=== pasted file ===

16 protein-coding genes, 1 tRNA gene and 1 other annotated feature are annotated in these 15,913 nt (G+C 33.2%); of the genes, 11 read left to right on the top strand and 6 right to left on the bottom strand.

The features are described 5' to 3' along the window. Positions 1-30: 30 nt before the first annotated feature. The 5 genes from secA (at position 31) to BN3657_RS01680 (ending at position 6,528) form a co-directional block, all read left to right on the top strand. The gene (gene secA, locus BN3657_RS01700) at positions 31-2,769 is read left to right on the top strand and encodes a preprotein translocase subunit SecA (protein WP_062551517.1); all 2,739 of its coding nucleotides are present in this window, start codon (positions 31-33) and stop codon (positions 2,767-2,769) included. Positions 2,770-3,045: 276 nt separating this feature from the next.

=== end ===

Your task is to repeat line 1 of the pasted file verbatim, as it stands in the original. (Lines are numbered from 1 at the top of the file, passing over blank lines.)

16 protein-coding genes, 1 tRNA gene and 1 other annotated feature are annotated in these 15,913 nt (G+C 33.2%); of the genes, 11 read left to right on the top strand and 6 right to left on the bottom strand.